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Nat Commun. 2013;4:1366. doi: 10.1038/ncomms2371.

A novel pathway for the production of hydrogen sulfide from D-cysteine in mammalian cells.

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Department of Molecular Pharmacology, National Institute of Neuroscience, 4-1-1 Ogawahigashi, Kodaira, Tokyo 187-8502, Japan.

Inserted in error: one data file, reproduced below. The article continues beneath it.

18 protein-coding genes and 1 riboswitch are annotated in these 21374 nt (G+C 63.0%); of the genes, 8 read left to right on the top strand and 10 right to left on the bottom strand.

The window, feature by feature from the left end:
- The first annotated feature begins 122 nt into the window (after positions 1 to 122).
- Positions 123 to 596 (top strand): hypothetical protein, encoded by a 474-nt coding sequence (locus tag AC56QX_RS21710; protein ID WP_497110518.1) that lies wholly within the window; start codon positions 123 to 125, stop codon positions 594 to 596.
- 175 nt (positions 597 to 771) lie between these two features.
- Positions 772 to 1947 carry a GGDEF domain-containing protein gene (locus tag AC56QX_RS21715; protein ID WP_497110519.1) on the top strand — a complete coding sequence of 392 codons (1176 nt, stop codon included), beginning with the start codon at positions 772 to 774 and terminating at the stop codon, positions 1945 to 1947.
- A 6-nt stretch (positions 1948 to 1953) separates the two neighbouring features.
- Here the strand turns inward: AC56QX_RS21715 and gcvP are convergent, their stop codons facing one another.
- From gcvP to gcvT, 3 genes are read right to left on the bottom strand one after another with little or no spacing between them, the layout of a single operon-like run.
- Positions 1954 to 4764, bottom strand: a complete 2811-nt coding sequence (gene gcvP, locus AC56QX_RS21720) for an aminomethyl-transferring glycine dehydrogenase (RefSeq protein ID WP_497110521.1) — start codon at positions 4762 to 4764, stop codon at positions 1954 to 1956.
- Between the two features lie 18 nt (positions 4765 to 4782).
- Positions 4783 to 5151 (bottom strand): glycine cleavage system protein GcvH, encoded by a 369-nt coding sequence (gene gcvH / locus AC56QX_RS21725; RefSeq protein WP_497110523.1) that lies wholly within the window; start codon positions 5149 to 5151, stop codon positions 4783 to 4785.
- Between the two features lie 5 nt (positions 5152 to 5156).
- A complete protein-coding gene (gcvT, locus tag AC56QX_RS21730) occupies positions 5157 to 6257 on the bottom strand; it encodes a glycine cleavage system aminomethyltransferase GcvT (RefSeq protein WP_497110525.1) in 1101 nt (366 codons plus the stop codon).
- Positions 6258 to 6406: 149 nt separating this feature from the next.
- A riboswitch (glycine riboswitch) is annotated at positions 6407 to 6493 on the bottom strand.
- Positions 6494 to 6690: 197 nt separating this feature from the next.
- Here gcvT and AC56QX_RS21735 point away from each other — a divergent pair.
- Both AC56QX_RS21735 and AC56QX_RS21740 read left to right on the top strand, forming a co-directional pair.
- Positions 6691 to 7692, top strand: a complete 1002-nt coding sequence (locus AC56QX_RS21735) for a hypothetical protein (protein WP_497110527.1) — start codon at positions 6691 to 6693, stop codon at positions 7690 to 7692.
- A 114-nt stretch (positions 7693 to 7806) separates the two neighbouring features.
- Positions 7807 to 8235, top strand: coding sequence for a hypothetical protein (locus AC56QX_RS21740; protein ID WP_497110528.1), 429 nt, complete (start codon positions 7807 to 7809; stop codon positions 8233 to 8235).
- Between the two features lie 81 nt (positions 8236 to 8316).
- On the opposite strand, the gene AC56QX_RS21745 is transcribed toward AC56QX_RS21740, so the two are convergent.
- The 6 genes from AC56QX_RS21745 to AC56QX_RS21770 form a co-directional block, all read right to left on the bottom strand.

In eukaryotes, hydrogen sulphide acts as a signalling molecule and cytoprotectant. Hydrogen sulphide is known to be produced from L-cysteine by cystathionine β-synthase, cystathionine γ-lyase and 3-mercaptopyruvate sulfurtransferase coupled with cysteine aminotransferase. Here we report an additional biosynthetic pathway for the production of hydrogen sulphide from D-cysteine involving 3-mercaptopyruvate sulfurtransferase and D-amino acid oxidase. Unlike the L-cysteine pathway, this D-cysteine-dependent pathway operates predominantly in the cerebellum and the kidney. Our study reveals that administration of D-cysteine protects primary cultures of cerebellar neurons from oxidative stress induced by hydrogen peroxide and attenuates ischaemia-reperfusion injury in the kidney more than L-cysteine. This study presents a novel pathway of hydrogen sulphide production and provides a new therapeutic approach to deliver hydrogen sulphide to specific tissues.

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